• It is also important that the White Paper embeds improving health and wellbeing as an objective across Government Departments, and not simply through the Department of Health and Social Care. For example, we would like to see a strong narrative around the link between economic prosperity, productivity and worklessness and the disparities in health, so this can be effectively addressed by the relevant Departments.
  • We welcome the focus on prevention, but intent and ambition needs to be matched with adequate investment. Councils’ public health grant has been cut by 24 per cent on a real-terms per capita basis since 2015/16.

Online meetings

The Queen’s Speech did not announce a Bill to allow councils to hold online and hybrid council meetings. It has been almost a year since the Department for Levelling Up, Housing and Communities call for evidence on remote council meetings closed in June 2021 and the Government have failed to publish the results or take any steps to address this issue.

LGA view

  • The flexibility to meet virtually was paramount during the pandemic to allowing councillors and the public to attend council meetings. Now councils want the flexibility to meet in this way to be reinstated so that they can continue to work in the most accessible and resilient way possible, especially in times of emergency such as when there is adverse weather or flooding.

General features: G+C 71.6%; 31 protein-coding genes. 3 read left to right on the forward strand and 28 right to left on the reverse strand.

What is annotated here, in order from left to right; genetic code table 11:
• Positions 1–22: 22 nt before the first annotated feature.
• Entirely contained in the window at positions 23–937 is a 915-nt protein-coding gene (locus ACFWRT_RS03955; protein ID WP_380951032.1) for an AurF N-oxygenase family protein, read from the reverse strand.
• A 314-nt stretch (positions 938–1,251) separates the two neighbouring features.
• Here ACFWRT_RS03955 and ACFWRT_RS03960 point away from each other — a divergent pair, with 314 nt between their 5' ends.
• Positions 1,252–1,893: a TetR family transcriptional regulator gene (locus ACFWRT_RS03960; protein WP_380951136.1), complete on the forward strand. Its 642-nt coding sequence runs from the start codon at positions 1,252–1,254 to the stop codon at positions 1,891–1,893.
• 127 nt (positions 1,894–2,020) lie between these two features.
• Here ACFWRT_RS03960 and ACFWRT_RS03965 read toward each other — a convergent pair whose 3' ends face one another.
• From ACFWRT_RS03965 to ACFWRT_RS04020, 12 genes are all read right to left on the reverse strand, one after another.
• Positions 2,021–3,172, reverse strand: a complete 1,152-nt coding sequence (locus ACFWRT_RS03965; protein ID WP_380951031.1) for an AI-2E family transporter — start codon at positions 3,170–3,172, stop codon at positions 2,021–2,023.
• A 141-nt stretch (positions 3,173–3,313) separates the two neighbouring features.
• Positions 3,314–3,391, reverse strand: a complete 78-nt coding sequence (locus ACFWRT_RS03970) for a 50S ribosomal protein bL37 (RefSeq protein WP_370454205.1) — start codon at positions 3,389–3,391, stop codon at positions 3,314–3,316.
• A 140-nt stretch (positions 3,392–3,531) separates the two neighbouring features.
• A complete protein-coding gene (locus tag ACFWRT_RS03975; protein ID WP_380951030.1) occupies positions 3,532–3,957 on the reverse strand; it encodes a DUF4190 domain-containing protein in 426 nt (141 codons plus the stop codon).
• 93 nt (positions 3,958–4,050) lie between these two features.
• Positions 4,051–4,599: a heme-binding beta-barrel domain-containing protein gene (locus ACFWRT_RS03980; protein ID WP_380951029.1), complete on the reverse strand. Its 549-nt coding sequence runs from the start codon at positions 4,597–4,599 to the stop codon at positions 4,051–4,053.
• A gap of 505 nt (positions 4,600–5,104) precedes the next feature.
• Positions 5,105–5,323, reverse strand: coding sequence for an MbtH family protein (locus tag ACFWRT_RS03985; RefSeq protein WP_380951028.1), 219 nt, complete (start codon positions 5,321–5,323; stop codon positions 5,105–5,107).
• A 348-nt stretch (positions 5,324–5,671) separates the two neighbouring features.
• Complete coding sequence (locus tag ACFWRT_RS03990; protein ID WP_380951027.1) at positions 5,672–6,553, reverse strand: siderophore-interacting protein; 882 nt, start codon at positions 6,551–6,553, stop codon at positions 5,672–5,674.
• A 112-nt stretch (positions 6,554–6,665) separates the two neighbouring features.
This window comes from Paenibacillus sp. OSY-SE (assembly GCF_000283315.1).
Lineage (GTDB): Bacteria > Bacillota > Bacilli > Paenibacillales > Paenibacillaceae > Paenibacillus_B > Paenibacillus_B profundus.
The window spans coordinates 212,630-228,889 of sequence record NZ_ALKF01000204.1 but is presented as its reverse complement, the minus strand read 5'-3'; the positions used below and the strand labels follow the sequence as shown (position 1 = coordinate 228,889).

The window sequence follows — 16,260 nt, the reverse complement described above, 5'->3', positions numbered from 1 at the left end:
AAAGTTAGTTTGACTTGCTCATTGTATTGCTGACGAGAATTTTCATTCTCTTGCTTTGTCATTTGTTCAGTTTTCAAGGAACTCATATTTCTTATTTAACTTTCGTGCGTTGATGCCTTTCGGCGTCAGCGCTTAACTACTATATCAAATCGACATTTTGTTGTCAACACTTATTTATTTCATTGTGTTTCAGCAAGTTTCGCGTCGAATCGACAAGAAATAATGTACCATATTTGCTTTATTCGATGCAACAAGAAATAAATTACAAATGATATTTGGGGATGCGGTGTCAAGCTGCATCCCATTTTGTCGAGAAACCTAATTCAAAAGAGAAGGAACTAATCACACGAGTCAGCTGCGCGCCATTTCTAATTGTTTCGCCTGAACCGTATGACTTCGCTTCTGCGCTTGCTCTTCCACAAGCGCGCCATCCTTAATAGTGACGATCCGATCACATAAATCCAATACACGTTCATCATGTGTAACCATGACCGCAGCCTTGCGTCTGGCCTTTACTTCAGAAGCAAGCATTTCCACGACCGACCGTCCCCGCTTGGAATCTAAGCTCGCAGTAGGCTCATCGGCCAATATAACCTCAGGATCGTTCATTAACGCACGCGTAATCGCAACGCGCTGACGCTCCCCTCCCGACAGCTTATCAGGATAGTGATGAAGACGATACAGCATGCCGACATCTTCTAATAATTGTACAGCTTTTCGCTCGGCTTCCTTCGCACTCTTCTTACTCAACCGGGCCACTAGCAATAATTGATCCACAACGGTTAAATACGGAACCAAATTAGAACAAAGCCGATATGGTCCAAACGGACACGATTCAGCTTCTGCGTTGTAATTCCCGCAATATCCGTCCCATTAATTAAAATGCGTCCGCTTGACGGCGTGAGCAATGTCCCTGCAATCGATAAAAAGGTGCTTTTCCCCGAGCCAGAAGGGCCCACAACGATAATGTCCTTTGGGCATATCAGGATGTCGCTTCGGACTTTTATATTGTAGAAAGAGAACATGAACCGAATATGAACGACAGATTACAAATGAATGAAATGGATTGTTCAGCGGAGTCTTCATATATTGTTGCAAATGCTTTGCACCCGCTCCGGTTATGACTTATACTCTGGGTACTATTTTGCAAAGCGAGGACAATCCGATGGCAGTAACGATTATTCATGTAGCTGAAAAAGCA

Councillors’ home addresses

Earlier this year, the Department for Levelling Up, Housing and Communities published a response to the Committee for Standards in Public Life 2019 report into local government ethical standards in which they agreed in principle that councillors should have option to keep their home address private as a matter of personal safety. The Queen’s Speech did not include measures to implement this recommendation.

LGA view

  • The intimidation and abuse of councillors, in person or otherwise, undermines democracy as it can deter people from standing from election.
  • Existing legislation should be amended to provide flexibility for councillors to omit their full address from their council’s register of pecuniary interests, as they now can on the ballot paper when they stand for election.

Contact and further information

For further information about the LGA’s engagement on the Queen’s Speech or our wider parliamentary activity please contact publicaffairs.team@local.gov.uk